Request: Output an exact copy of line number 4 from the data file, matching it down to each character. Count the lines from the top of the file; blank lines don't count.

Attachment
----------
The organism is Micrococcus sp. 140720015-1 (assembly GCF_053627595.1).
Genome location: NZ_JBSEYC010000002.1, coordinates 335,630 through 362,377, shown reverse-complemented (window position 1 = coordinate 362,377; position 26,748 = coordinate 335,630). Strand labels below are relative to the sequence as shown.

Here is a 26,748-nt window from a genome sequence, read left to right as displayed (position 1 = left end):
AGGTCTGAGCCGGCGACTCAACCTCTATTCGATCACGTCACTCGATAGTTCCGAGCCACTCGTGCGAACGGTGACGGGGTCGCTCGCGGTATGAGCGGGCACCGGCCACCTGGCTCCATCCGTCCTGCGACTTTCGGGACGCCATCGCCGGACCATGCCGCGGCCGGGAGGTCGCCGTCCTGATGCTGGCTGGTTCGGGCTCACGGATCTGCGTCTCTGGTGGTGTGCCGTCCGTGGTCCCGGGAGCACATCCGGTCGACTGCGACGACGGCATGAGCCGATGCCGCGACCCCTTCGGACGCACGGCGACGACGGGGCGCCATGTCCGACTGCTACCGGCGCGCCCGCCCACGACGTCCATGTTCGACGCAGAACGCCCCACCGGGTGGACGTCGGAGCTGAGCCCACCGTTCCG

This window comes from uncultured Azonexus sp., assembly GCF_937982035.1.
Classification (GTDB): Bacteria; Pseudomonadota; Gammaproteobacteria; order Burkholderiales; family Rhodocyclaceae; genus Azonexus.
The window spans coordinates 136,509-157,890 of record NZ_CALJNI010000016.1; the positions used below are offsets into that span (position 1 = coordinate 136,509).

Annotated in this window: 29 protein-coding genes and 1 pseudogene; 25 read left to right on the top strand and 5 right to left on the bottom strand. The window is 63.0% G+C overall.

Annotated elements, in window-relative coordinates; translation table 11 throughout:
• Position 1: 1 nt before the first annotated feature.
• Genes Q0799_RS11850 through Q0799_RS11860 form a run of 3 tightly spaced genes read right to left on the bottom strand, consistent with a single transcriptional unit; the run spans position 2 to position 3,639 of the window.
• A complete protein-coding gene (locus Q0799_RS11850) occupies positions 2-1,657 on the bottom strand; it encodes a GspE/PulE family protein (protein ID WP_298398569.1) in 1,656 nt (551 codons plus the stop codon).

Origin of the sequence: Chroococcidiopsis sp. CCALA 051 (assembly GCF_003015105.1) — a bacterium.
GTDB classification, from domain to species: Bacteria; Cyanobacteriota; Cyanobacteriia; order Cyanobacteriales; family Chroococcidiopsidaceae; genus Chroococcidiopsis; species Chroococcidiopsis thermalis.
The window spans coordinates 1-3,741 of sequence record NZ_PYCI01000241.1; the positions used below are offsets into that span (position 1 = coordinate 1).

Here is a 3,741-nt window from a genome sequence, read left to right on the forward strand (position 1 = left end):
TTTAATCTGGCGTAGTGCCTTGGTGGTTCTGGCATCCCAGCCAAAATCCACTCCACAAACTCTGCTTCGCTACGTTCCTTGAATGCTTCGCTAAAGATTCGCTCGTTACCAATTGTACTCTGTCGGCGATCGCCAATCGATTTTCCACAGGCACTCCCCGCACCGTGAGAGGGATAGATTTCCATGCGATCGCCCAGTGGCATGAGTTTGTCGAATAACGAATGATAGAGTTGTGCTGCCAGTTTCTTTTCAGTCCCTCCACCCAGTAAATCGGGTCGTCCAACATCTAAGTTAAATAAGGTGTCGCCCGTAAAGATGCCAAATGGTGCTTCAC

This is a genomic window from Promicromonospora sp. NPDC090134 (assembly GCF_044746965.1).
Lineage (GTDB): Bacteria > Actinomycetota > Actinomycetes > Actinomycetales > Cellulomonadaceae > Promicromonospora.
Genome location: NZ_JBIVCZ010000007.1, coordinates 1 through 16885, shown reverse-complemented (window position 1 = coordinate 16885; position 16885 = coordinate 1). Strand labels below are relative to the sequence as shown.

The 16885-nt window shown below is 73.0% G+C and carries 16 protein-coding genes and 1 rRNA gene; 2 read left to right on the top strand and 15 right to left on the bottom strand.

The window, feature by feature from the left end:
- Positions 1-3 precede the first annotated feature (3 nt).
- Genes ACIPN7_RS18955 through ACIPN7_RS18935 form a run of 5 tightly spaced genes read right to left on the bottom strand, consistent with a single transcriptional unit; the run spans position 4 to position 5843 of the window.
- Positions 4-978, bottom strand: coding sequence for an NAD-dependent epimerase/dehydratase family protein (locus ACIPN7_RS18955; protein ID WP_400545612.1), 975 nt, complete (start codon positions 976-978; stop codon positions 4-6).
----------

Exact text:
AGGTCTGAGCCGGCGACTCAACCTCTATTCGATCACGTCACTCGATAGTTCCGAGCCACTCGTGCGAACGGTGACGGGGTCGCTCGCGGTATGAGCGGGCACCGGCCACCTGGCTCCATCCGTCCTGCGACTTTCGGGACGCCATCGCCGGACCATGCCGCGGCCGGGAGGTCGCCGTCCTGATGCTGGCTGGTTCGGGCTCACGGATCTGCGTCTCTGGTGGTGTGCCGTCCGTGGTCCCGGGAGCACATCCGGTCGACTGCGACGACGGCATGAGCCGATGCCGCGACCCCTTCGGACGCACGGCGACGACGGGGCGCCATGTCCGACTGCTACCGGCGCGCCCGCCCACGACGTCCATGTTCGACGCAGAACGCCCCACCGGGTGGACGTCGGAGCTGAGCCCACCGTTCCG